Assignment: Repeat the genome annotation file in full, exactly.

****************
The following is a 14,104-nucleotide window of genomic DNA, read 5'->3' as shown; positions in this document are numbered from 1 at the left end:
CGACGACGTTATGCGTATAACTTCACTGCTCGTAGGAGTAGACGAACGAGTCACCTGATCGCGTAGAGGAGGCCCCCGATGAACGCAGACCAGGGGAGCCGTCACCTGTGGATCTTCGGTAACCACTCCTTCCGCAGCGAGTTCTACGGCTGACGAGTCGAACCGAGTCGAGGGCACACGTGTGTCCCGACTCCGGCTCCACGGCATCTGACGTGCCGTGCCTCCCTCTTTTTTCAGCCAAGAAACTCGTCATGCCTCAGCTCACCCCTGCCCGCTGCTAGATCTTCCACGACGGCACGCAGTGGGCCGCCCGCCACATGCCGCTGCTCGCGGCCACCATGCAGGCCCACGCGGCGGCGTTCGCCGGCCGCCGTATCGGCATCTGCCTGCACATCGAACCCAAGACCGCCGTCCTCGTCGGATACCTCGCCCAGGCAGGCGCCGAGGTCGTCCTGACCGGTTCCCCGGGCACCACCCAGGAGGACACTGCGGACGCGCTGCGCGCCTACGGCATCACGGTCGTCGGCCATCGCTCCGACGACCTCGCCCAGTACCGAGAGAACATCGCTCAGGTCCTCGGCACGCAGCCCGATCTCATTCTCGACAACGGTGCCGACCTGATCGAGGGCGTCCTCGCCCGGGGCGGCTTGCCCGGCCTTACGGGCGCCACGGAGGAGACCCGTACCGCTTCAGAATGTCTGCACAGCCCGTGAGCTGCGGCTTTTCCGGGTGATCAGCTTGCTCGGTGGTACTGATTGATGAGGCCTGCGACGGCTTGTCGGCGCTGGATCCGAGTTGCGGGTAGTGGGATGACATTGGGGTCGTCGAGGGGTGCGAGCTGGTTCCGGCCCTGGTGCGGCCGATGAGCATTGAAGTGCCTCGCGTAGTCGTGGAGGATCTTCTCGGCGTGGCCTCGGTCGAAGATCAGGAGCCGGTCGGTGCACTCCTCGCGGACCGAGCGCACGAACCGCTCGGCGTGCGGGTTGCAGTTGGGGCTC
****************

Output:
The following is a 14,104-nucleotide window of genomic DNA, read 5'->3' as shown; positions in this document are numbered from 1 at the left end:
CGACGACGTTATGCGTATAACTTCACTGCTCGTAGGAGTAGACGAACGAGTCACCTGATCGCGTAGAGGAGGCCCCCGATGAACGCAGACCAGGGGAGCCGTCACCTGTGGATCTTCGGTAACCACTCCTTCCGCAGCGAGTTCTACGGCTGACGAGTCGAACCGAGTCGAGGGCACACGTGTGTCCCGACTCCGGCTCCACGGCATCTGACGTGCCGTGCCTCCCTCTTTTTTCAGCCAAGAAACTCGTCATGCCTCAGCTCACCCCTGCCCGCTGCTAGATCTTCCACGACGGCACGCAGTGGGCCGCCCGCCACATGCCGCTGCTCGCGGCCACCATGCAGGCCCACGCGGCGGCGTTCGCCGGCCGCCGTATCGGCATCTGCCTGCACATCGAACCCAAGACCGCCGTCCTCGTCGGATACCTCGCCCAGGCAGGCGCCGAGGTCGTCCTGACCGGTTCCCCGGGCACCACCCAGGAGGACACTGCGGACGCGCTGCGCGCCTACGGCATCACGGTCGTCGGCCATCGCTCCGACGACCTCGCCCAGTACCGAGAGAACATCGCTCAGGTCCTCGGCACGCAGCCCGATCTCATTCTCGACAACGGTGCCGACCTGATCGAGGGCGTCCTCGCCCGGGGCGGCTTGCCCGGCCTTACGGGCGCCACGGAGGAGACCCGTACCGCTTCAGAATGTCTGCACAGCCCGTGAGCTGCGGCTTTTCCGGGTGATCAGCTTGCTCGGTGGTACTGATTGATGAGGCCTGCGACGGCTTGTCGGCGCTGGATCCGAGTTGCGGGTAGTGGGATGACATTGGGGTCGTCGAGGGGTGCGAGCTGGTTCCGGCCCTGGTGCGGCCGATGAGCATTGAAGTGCCTCGCGTAGTCGTGGAGGATCTTCTCGGCGTGGCCTCGGTCGAAGATCAGGAGCCGGTCGGTGCACTCCTCGCGGACCGAGCGCACGAACCGCTCGGCGTGCGGGTTGCAGTTGGGGCTC